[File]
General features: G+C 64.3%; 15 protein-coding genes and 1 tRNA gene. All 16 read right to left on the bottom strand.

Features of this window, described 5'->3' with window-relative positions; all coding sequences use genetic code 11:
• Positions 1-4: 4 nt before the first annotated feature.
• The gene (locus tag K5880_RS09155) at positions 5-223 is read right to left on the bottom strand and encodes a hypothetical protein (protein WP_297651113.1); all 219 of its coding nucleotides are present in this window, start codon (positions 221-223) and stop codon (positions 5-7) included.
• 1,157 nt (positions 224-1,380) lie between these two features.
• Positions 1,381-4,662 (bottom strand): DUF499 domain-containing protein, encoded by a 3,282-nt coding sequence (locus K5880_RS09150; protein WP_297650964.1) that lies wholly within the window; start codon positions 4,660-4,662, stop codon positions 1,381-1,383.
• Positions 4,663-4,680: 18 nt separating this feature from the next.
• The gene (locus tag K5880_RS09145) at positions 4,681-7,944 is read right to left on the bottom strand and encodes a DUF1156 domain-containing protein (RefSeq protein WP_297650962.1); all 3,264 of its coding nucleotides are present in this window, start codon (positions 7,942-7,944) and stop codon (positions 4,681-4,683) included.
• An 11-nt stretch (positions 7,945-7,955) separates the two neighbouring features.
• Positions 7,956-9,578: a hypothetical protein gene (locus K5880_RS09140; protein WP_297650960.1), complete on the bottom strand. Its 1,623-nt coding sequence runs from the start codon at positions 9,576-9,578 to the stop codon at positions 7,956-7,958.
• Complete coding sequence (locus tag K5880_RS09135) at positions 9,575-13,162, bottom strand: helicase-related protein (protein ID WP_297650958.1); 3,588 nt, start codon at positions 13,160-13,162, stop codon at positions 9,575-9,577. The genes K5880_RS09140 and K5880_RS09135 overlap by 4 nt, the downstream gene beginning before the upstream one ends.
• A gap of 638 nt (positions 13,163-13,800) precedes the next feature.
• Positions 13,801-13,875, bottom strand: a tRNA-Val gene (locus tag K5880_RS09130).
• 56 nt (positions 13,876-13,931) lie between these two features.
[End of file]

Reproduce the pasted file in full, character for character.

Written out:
General features: G+C 64.3%; 15 protein-coding genes and 1 tRNA gene. All 16 read right to left on the bottom strand.

Features of this window, described 5'->3' with window-relative positions; all coding sequences use genetic code 11:
• Positions 1-4: 4 nt before the first annotated feature.
• The gene (locus tag K5880_RS09155) at positions 5-223 is read right to left on the bottom strand and encodes a hypothetical protein (protein WP_297651113.1); all 219 of its coding nucleotides are present in this window, start codon (positions 221-223) and stop codon (positions 5-7) included.
• 1,157 nt (positions 224-1,380) lie between these two features.
• Positions 1,381-4,662 (bottom strand): DUF499 domain-containing protein, encoded by a 3,282-nt coding sequence (locus K5880_RS09150; protein WP_297650964.1) that lies wholly within the window; start codon positions 4,660-4,662, stop codon positions 1,381-1,383.
• Positions 4,663-4,680: 18 nt separating this feature from the next.
• The gene (locus tag K5880_RS09145) at positions 4,681-7,944 is read right to left on the bottom strand and encodes a DUF1156 domain-containing protein (RefSeq protein WP_297650962.1); all 3,264 of its coding nucleotides are present in this window, start codon (positions 7,942-7,944) and stop codon (positions 4,681-4,683) included.
• An 11-nt stretch (positions 7,945-7,955) separates the two neighbouring features.
• Positions 7,956-9,578: a hypothetical protein gene (locus K5880_RS09140; protein WP_297650960.1), complete on the bottom strand. Its 1,623-nt coding sequence runs from the start codon at positions 9,576-9,578 to the stop codon at positions 7,956-7,958.
• Complete coding sequence (locus tag K5880_RS09135) at positions 9,575-13,162, bottom strand: helicase-related protein (protein ID WP_297650958.1); 3,588 nt, start codon at positions 13,160-13,162, stop codon at positions 9,575-9,577. The genes K5880_RS09140 and K5880_RS09135 overlap by 4 nt, the downstream gene beginning before the upstream one ends.
• A gap of 638 nt (positions 13,163-13,800) precedes the next feature.
• Positions 13,801-13,875, bottom strand: a tRNA-Val gene (locus tag K5880_RS09130).
• 56 nt (positions 13,876-13,931) lie between these two features.